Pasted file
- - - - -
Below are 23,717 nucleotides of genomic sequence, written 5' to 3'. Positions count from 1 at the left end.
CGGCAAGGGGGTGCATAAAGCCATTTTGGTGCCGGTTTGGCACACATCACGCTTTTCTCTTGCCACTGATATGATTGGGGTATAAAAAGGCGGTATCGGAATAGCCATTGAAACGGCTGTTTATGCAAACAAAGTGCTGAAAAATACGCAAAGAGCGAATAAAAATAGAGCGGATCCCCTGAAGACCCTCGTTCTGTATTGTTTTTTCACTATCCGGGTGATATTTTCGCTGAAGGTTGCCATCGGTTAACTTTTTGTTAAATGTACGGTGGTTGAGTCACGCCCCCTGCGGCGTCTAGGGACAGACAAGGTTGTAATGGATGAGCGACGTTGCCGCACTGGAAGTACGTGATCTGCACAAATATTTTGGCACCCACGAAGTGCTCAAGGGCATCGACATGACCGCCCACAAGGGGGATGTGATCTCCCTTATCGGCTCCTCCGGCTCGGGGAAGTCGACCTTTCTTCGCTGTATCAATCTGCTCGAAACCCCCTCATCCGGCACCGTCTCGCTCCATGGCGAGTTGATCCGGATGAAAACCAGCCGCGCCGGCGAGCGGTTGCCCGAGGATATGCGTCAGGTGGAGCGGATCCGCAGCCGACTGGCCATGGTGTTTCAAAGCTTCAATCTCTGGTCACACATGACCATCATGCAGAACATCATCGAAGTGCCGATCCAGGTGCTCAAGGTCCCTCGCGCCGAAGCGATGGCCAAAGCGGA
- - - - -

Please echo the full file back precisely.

Below are 23,717 nucleotides of genomic sequence, written 5' to 3'. Positions count from 1 at the left end.
CGGCAAGGGGGTGCATAAAGCCATTTTGGTGCCGGTTTGGCACACATCACGCTTTTCTCTTGCCACTGATATGATTGGGGTATAAAAAGGCGGTATCGGAATAGCCATTGAAACGGCTGTTTATGCAAACAAAGTGCTGAAAAATACGCAAAGAGCGAATAAAAATAGAGCGGATCCCCTGAAGACCCTCGTTCTGTATTGTTTTTTCACTATCCGGGTGATATTTTCGCTGAAGGTTGCCATCGGTTAACTTTTTGTTAAATGTACGGTGGTTGAGTCACGCCCCCTGCGGCGTCTAGGGACAGACAAGGTTGTAATGGATGAGCGACGTTGCCGCACTGGAAGTACGTGATCTGCACAAATATTTTGGCACCCACGAAGTGCTCAAGGGCATCGACATGACCGCCCACAAGGGGGATGTGATCTCCCTTATCGGCTCCTCCGGCTCGGGGAAGTCGACCTTTCTTCGCTGTATCAATCTGCTCGAAACCCCCTCATCCGGCACCGTCTCGCTCCATGGCGAGTTGATCCGGATGAAAACCAGCCGCGCCGGCGAGCGGTTGCCCGAGGATATGCGTCAGGTGGAGCGGATCCGCAGCCGACTGGCCATGGTGTTTCAAAGCTTCAATCTCTGGTCACACATGACCATCATGCAGAACATCATCGAAGTGCCGATCCAGGTGCTCAAGGTCCCTCGCGCCGAAGCGATGGCCAAAGCGGA